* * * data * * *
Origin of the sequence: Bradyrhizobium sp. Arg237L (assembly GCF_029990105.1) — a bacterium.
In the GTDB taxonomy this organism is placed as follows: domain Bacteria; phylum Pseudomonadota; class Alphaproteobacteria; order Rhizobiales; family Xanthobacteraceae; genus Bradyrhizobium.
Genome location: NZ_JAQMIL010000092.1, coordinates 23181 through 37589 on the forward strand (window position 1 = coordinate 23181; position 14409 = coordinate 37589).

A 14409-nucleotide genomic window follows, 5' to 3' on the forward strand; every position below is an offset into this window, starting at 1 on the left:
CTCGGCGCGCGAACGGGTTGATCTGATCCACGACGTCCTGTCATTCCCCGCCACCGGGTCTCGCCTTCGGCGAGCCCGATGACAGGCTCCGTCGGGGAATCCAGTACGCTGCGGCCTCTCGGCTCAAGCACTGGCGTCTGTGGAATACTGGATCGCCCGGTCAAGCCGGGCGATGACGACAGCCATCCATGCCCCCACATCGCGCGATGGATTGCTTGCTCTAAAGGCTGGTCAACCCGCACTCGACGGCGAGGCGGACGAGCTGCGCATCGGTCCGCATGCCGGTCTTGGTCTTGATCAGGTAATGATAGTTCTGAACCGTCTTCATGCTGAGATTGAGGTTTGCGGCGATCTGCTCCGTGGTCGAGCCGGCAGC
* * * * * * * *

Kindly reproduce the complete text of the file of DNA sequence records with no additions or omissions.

Origin of the sequence: Bradyrhizobium sp. Arg237L (assembly GCF_029990105.1) — a bacterium.
In the GTDB taxonomy this organism is placed as follows: domain Bacteria; phylum Pseudomonadota; class Alphaproteobacteria; order Rhizobiales; family Xanthobacteraceae; genus Bradyrhizobium.
Genome location: NZ_JAQMIL010000092.1, coordinates 23181 through 37589 on the forward strand (window position 1 = coordinate 23181; position 14409 = coordinate 37589).

A 14409-nucleotide genomic window follows, 5' to 3' on the forward strand; every position below is an offset into this window, starting at 1 on the left:
CTCGGCGCGCGAACGGGTTGATCTGATCCACGACGTCCTGTCATTCCCCGCCACCGGGTCTCGCCTTCGGCGAGCCCGATGACAGGCTCCGTCGGGGAATCCAGTACGCTGCGGCCTCTCGGCTCAAGCACTGGCGTCTGTGGAATACTGGATCGCCCGGTCAAGCCGGGCGATGACGACAGCCATCCATGCCCCCACATCGCGCGATGGATTGCTTGCTCTAAAGGCTGGTCAACCCGCACTCGACGGCGAGGCGGACGAGCTGCGCATCGGTCCGCATGCCGGTCTTGGTCTTGATCAGGTAATGATAGTTCTGAACCGTCTTCATGCTGAGATTGAGGTTTGCGGCGATCTGCTCCGTGGTCGAGCCGGCAGC